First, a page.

Whether you are adding new ornamentals, or simply moving existing specimens, planting them after the heat stress of summer will increase the likelihood of successful transplanting.
Trees and shrubs also undergo internal changes that promote root growth and increase tolerance to winter weather. Leaf growth during the summer produced sugars that were moved into the roots, so ample energy is available to re-establish strong root systems continue to grow at soil temperatures above 40 degrees, planting in October and early November usually will give them six to seven weeks before soils reach this temperature. Evergreen species retain their leaves during the fall and winter, so it is best to plant them in early spring, or perhaps early fall so root systems will have adequate time to become re-established before plant water demand increases.
Several ornamentals successfully can be planted in early to late fall. They include coffee tree, crabapple, elm (disease-resistant varieties only) ginkgo, honey locust, linden, sugar maple, pagoda tree and serviceberry. It is best to wait until after leaf drop later in the fall to plant birch, flowering dogwood, oak, red maple, sweetgum and tulip poplar.
Inadequate moisture during dry periods is the primary threat to transplant survival. Be sure to thoroughly soak the ground after transplanting. Frequently check newly-planted specimens to be sure the soil has not dried out. It is better to thoroughly soak once or twice a week than to water it a little every day. Providing sufficient moisture helps transplants survive adverse environmental conditions during the winter.
Two common mistakes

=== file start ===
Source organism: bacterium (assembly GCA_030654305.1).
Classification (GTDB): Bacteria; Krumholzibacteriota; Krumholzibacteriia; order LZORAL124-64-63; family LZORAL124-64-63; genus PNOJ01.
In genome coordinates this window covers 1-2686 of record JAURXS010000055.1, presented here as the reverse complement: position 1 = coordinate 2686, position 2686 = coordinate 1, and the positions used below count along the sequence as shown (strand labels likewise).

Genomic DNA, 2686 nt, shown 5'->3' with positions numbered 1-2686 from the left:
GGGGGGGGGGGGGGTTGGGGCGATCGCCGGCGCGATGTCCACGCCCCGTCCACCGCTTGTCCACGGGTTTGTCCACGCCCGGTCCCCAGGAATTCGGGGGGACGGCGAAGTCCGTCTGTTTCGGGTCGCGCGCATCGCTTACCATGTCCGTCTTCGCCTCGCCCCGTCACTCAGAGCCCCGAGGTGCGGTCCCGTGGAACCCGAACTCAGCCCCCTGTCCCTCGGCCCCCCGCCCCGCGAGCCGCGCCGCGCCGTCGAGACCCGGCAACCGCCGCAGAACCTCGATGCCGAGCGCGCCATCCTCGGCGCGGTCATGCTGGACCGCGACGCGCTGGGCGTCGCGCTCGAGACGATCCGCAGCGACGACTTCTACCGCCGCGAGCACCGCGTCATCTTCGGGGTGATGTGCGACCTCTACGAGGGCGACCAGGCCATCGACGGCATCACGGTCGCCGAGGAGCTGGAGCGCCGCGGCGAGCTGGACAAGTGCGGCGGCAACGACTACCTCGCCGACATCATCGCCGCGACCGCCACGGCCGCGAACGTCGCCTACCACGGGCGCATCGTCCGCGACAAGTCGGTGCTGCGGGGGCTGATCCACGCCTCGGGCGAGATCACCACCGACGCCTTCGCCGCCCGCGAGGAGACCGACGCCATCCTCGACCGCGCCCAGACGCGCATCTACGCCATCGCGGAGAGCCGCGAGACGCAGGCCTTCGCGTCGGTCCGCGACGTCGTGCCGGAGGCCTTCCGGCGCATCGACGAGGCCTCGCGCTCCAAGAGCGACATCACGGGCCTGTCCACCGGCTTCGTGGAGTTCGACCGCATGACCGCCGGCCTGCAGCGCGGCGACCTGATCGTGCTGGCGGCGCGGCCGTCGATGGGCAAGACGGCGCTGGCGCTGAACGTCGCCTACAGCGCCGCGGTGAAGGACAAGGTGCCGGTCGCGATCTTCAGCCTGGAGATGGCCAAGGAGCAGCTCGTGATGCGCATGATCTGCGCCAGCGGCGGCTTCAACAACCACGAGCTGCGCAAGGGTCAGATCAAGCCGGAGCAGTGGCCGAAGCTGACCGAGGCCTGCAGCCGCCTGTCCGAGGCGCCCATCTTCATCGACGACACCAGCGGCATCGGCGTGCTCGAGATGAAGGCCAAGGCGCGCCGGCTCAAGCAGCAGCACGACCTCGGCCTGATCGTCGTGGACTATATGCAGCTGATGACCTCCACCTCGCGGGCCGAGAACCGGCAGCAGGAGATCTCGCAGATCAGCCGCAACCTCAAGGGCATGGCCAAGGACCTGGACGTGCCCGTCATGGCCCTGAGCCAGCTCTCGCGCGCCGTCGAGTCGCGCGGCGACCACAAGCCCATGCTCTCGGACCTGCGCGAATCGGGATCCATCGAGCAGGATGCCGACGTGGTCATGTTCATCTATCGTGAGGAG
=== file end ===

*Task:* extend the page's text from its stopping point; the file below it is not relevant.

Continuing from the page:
Two common mistakes are choosing ornamentals that grow too large for the location and improperly planting them.
A specimen planted with great expectations can grow into a headache when you have to severely prune to keep it away from the house, or the utility company must drastically cut it back to keep branches out of power lines. Be sure to dig a transplant hole that is wide enough. It should be at least two to three times the diameter of the root ball, even wider is better. A hole that is saucer-shaped is better than a bowl-shaped one.
Ornamentals should not be planted any deeper than they grew in a container or field. Use the soil line on the trunk to gauge how deeply to plant balled-and-burlapped ornamentals. A distinctive color difference on the trunk bark indicates how deeply a specimen was planted in the field.
If you are not sure how deeply to plant an ornamental, plant it on the shallow side. It is less damaging to plant a tree too shallow than to plant it too deeply.
After transplanting, apply a two-to three-inch layer of mulch. Avoid piling mulch around the base of the trunk because this may encourage rotting. A layer of mulch will help conserve soil moisture and discourage weed growth. Mulching also helps moderate soil temperatures that may cause the root system to heave out of the ground during winter freezing and thawing cycles.
Do not fertilize newly planted trees and shrubs during the first year because it will cause excessive vegetative growth at the expense of root development.
Also, amending the soil with sand, compost or peat moss is unnecessary and can keep an extensive root system from developing.
Jerry Little, is county extension agent for agriculture/natural resources.